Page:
You’re out of work and there aren’t many jobs out there. You’re not getting job offers or even call-backs for interviews. You’re feeling vulnerable and desperate. Unfortunately, you’re just the person scammers are looking for.
The following are some tips so you can look for danger signs to avoid heartache and even money loss. Plus you’ll be able to save time and energy in searching for a real job.
Although many people think job scams only happen online, this is far from the truth. You also have to guard against listings in your local newspaper and fliers in your mailbox. If jobs seem to be too good to be true, they probably are. If a company is offering exceptionally high salaries and excellent benefits for little or no experience and a resume isn’t required, look out!
Be careful of jobs that ask you for money up front to apply for a job or a background check. Remember, your employer should be paying you, not the other way around! Also beware of job offers requiring you to make a purchase (other than paying for a uniform or a start-up kit with an established company, like Amway).
While the Internet has made searching for jobs easier, it also makes it easier for ID thieves and scammers to take advantage. No matter what reason or excuse the employer tells you, never give out your social security number, bank account number or other personal details on any job application form.
If you create a user account on sites like Monster.com, Careerbuilder.com or MyOnlineCareerSpace.com– and what job seeker doesn’t – you might receive an e-mail saying there’s a problem with your account or they need to install new software. Again, stay away! The scammers want you to click a link to fix the issue, but what they’re really doing is taking you to a Web site that installs malware or viruses.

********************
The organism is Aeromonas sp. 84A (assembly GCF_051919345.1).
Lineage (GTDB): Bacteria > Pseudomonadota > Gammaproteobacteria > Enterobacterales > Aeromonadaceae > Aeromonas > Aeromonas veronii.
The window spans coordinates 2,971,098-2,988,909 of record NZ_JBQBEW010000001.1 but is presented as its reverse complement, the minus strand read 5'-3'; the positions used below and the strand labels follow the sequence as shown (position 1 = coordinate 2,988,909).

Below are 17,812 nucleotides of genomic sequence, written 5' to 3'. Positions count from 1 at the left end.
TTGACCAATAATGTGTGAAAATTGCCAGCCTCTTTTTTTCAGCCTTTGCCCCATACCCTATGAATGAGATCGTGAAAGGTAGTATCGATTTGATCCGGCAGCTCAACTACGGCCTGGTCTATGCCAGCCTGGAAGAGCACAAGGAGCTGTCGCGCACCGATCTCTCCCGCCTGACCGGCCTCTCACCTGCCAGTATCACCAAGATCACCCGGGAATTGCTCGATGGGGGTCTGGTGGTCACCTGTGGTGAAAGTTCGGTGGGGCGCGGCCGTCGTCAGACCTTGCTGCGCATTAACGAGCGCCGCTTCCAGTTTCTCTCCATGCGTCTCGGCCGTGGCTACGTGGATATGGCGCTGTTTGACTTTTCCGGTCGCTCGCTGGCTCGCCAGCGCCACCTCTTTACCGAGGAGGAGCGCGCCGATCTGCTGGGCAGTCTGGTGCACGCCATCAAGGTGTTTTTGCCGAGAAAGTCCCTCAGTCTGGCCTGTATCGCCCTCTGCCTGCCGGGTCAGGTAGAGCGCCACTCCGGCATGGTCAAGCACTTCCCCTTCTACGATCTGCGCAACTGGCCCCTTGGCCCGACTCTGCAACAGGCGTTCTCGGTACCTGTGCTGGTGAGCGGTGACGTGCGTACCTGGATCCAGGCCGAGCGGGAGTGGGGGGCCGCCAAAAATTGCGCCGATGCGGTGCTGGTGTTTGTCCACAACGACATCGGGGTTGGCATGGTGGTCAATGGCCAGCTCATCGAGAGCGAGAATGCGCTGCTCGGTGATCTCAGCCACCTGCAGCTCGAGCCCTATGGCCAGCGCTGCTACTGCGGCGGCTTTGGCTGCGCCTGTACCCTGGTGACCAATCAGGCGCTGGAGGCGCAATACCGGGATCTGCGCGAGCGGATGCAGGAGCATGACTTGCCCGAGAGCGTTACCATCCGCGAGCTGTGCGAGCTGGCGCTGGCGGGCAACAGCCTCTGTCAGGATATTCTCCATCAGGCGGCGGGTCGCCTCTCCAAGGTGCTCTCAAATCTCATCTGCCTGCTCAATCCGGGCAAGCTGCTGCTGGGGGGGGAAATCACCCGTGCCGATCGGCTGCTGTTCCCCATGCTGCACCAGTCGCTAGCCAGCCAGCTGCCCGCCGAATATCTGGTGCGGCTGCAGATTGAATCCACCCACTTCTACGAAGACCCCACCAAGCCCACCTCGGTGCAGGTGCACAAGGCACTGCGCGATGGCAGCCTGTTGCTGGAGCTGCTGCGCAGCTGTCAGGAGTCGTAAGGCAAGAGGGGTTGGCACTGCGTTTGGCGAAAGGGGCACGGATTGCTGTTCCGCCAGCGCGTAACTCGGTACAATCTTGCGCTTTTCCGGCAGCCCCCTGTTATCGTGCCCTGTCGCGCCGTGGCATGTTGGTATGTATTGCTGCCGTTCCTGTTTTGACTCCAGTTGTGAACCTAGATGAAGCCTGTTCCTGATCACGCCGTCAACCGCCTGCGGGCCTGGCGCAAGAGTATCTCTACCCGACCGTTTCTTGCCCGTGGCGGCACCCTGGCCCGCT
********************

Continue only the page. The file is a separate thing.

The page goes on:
Be wary of employer e-mails with grammatical and spelling errors. Most online fraud is perpetrated by scammers located outside the United States. English is not their first language, which is clearly evident in their e-mails.
Watch out for work-at-home scams trying to take advantage of stay-at-home moms, students, senior citizens, or handicapped people looking to make money at home. Before you consider a work-at-home offer, research the company with the Better Business Bureau.
If you did not apply for a job, but receive an offer via e-mail or as spam, it is probably a job scam. Some offers even come with a detailed job description, so be careful.
You may not have thought about this, but references work both ways. You have the right to ask for a company’s references, especially if you’re not sure the company is legitimate. Request a list of other employees or contractors and contact them. If a company isn’t willing to provide references, this is a big red flag.